While, again, I am on the outside looking in at the Meghan O’Rourkes and Joan Didions of the world, unable to truly understand their suffering thanks simply to my extraordinary luck thus far, as I’ve grown older (and, I hope, wiser), I’ve begun to appreciate the myriad effects of death—and, for the matter, love—on the human psyche. I can’t tell you how many times people have brushed off a reaction to despair—say, Anna Karenina hurling herself in front of a train or Madame Bovary forcing her brutal end with poison—with claims that it’s preposterous. I remember first reading Arthur Miller’s “The Crucible” in middle school and feeling utterly bewildered by the ending—why on Earth would John Proctor invite his own death by refusing to issue a false confession, simply to preserve his good name? What the hell did that matter when his life was at stake? I remember so vividly re-reading the play a few years ago and finally “getting it.” That’s not to say I would have made the same choice in his shoes; in fact, I’m fairly certain I would not have. But I got why he did. If this seems like an irrelevant anecdote, what I am attempting to emphasize is the relative nature of death. What might seem an extreme reaction to one is a perfectly logical response to another; each reckoning with the Beast is unique, and cannot be judged or understood by anybody else. And ultimately, what O’Rourke comes to terms with is Death, not just grief.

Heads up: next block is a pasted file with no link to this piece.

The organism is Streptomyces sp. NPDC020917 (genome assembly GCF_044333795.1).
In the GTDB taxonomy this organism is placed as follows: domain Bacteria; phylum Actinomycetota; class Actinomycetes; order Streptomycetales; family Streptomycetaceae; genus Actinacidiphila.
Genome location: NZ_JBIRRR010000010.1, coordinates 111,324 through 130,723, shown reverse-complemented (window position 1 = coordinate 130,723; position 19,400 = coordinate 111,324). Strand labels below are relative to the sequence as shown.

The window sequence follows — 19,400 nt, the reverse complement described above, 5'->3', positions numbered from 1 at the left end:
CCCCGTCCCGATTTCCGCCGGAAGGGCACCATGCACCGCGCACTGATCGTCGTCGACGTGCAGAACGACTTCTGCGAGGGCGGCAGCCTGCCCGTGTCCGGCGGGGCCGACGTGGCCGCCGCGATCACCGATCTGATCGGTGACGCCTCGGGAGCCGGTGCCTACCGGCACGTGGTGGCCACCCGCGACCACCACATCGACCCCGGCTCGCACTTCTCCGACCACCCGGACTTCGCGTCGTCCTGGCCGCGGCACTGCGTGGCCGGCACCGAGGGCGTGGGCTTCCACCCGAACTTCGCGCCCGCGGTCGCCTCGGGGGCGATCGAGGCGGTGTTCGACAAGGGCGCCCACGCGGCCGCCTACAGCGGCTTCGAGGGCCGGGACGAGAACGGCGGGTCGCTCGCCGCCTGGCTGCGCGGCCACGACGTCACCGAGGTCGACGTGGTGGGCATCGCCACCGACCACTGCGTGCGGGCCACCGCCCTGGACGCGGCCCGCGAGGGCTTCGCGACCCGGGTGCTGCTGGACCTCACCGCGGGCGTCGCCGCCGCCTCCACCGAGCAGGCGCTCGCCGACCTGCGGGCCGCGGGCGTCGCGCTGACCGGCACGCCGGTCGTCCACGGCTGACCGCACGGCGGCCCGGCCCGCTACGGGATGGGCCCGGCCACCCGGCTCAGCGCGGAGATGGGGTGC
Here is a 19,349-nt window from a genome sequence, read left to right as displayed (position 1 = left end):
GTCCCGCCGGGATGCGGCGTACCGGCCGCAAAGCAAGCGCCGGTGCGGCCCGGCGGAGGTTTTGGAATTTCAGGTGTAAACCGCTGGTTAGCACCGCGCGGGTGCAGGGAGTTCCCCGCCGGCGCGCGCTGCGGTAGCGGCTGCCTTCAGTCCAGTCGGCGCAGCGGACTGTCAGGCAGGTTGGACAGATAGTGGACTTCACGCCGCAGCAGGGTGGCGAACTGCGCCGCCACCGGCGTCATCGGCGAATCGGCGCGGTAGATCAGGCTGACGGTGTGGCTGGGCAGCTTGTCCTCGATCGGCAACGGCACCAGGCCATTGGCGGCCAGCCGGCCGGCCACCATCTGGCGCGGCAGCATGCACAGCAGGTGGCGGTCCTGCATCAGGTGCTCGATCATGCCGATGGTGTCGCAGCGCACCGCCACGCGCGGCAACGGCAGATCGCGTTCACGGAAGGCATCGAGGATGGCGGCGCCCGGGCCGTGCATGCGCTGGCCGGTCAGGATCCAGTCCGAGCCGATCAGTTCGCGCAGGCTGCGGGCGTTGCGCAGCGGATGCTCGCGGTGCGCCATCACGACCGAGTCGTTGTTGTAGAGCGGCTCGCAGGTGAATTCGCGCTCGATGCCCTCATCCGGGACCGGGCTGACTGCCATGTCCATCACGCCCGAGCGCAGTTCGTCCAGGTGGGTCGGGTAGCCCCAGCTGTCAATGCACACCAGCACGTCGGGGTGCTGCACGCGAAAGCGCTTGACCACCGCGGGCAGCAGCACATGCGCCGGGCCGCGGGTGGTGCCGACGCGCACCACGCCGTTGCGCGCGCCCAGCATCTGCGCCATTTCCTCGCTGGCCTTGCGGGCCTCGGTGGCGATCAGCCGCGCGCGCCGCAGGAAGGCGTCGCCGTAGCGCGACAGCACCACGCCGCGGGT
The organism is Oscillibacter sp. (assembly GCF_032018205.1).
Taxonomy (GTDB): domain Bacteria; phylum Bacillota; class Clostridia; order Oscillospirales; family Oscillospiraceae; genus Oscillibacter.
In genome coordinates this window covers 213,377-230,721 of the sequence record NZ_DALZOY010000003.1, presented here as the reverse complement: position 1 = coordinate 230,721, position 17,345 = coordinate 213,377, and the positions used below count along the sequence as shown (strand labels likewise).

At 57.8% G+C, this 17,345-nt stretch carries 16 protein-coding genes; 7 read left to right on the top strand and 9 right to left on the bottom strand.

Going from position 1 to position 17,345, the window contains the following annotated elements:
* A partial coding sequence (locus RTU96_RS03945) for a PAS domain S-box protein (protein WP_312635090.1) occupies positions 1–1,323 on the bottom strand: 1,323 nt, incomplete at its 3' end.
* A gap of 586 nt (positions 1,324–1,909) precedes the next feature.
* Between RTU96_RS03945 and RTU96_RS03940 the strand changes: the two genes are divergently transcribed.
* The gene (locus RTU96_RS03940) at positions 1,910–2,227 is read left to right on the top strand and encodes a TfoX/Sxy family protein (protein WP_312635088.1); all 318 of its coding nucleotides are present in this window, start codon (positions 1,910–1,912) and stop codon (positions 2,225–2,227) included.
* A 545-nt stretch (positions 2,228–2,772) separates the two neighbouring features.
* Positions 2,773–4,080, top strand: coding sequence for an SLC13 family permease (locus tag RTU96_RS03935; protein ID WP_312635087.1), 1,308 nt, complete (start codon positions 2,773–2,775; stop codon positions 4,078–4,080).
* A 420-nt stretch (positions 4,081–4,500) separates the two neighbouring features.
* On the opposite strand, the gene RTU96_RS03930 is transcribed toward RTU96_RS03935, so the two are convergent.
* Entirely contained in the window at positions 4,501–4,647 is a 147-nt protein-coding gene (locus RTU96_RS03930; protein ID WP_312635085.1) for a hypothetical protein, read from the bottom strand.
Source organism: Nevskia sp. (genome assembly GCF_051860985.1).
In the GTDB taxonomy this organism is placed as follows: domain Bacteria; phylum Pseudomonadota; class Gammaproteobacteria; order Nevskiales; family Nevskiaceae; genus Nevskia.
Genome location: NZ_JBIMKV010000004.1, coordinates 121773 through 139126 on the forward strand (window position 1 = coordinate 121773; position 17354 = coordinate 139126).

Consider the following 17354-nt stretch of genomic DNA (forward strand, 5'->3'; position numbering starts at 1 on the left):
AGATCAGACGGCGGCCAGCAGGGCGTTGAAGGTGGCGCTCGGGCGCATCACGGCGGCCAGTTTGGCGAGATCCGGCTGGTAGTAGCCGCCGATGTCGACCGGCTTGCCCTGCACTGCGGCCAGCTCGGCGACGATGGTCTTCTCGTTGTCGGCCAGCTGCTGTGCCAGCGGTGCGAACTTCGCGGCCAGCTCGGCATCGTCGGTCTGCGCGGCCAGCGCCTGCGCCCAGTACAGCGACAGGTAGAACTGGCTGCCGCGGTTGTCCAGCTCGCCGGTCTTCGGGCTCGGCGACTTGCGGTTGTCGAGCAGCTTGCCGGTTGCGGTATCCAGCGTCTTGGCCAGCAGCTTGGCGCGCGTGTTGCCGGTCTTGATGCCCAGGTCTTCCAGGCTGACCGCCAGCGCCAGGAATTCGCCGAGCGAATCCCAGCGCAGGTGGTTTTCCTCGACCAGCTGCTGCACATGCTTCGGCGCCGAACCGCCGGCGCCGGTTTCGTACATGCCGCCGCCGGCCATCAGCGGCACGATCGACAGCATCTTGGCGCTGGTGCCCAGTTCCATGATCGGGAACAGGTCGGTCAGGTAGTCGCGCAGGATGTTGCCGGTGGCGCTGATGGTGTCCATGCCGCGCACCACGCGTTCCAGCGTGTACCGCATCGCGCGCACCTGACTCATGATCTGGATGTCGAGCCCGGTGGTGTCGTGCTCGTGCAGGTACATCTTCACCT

Intellectually, grievers know that what they are mourning is wholly natural, that—according to some—it does not even merit prolonged recognition. (I’m thinking here of one of my favorite poems, Dylan Thomas’ “A Refusal to Mourn the Death, by Fire, of a Child in London,” whereupon he insists that: “I shall not murder/The mankind of her going with a grave truth/Nor blaspheme down the stations of the breath/With any further/Elegy of innocence and youth.”) And yet we continue searching for that “grave truth” that grief is meant to reveal to us, and this happens after almost any kind of loss, whether it’s a death, a breakup or even a missed opportunity—we are compelled to look for lessons, for a pattern in what feels like utter madness and absurdity. No wonder religion is so popular, and no wonder we agnostics and atheists struggle—I’ll venture more than most—to reconcile the spiritual longings that are inherent to humanity with the ability to reason that is no less important.
Note: The book won’t officially be published until April; I read a galley copy. The advantages of having an editor for a mother :-).
Recommended: This correspondence between O’Rourke and Joyce Carol Oates in The New York Times; O’Rourke’s excerpt of The Long Goodbye in this past week’s The New Yorker; her meditation on grief from a 2010 issue of The New Yorker; and a TNY live chat with O’Rourke from last week.